For children with aggressive brain cancers called high-grade gliomas (HGG), the chances of survival are improved when surgery is successful in eliminating all visible cancer, reports a study in the September issue of Neurosurgery, official journal of the Congress of Neurological Surgeons. The journal is published by Wolters Kluwer.
In addition to showing better survival with gross total resection (GTR) for children with HGG, the results suggest that this survival benefit is greater in girls compared to boys with HGG. The study provides “compelling evidence that GTR is even more critical in female patients,” write Jeffrey P. Greenfield, Associate Professor of Neurosurgery at Weill Cornell Medical College, New York, and colleagues.
Completeness of surgery affects survival in children with high-grade Glioma
The researchers analyzed 97 children, median age 11 years, treated for HGG between 1988 and 2010. High-grade pediatric gliomas are serious but uncommon brain tumors, occurring at a rate of less than 1 in 100,000 children and adolescents.
Reflecting the poor prognosis of these aggressive brain cancers, the children had high rates of recurrent or progressive cancer and a substantial mortality rate. The two-year survival rate was 45 percent, while the rate of survival with no cancer progression was 25 percent.
Gross total resection—complete removal of all visible tumor tissue—was achieved for one-third of the children. Children with GTR had significantly better overall survival: median 3.4 years, compared to 1.6 years for those with partial (subtotal) resection.
In addition, the improvement in survival with complete resection differed by sex. Median overall survival was 8.1 years for girls versus 2.4 years for boys with GTR. When GTR wasn't achieved, median survival was 1.4 years for both boys and girls.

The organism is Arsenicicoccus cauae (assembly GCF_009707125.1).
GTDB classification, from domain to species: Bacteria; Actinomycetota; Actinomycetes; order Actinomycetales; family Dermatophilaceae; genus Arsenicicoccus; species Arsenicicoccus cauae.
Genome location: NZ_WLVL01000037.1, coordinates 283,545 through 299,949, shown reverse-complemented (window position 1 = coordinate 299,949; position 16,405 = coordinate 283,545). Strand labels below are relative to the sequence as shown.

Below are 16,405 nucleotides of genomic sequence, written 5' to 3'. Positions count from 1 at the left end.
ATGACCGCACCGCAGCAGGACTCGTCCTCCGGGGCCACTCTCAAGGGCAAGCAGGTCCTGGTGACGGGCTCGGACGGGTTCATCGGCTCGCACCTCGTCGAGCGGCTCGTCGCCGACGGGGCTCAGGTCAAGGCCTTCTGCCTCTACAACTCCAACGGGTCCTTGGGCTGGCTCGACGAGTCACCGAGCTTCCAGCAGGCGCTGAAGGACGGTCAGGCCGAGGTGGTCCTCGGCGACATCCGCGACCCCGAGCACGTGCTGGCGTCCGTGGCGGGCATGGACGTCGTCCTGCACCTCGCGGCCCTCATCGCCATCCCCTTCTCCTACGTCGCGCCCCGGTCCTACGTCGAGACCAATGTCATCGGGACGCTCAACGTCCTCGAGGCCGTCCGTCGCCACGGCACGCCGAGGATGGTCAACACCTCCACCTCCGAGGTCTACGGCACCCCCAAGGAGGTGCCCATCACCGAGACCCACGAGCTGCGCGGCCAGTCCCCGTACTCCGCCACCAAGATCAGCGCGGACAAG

Survival was also affected by the tumor's location in the brain, but was similar for patients with different cellular types of HGG. Gross total resection improved the chances of survival free of recurrent or progressive cancer only in children with one specific subtype (glioblastoma multiforme).
High-grade gliomas make up about 30 percent of brain tumors in adults, compared with eight to 12 percent in children. Neurosurgeons previously believed that the factors affecting outcomes were similar for all age groups. But recent genetic studies have shown “clear distinctions” between pediatric and adult HGG—highlighting the need for research to see how differences in glioma-related mutations affect the clinical behavior of the disease.
While GTR is already the standard of care, the study re-emphasizes the importance of removing all visible tumor to improve survival for children with HGG. “In addition,” Dr. Greenfield and coauthors write, “we found that the benefit of a GTR appears to be much greater for female patients than for male patients.”
Based on this finding, “[I]t may be even more critical to achieve GTR in female patients and that there may be differences between the biology of tumors in male and female patients,” the researchers add. Emphasis is currently directed towards studies exploring the impact of different genetic and molecular subtypes, particularly with respect to understanding the potential impact of sex-chromosome, or gender-related gene expression patterns—differences that may help clarify this discrepancy in survival rates for boys and girls with HGG.
Article: “Sex, Age, Anatomic Location, and Extent of Resection Influence Outcomes in Children With High-grade Glioma” (doi: 10.1227/NEU.0000000000000845)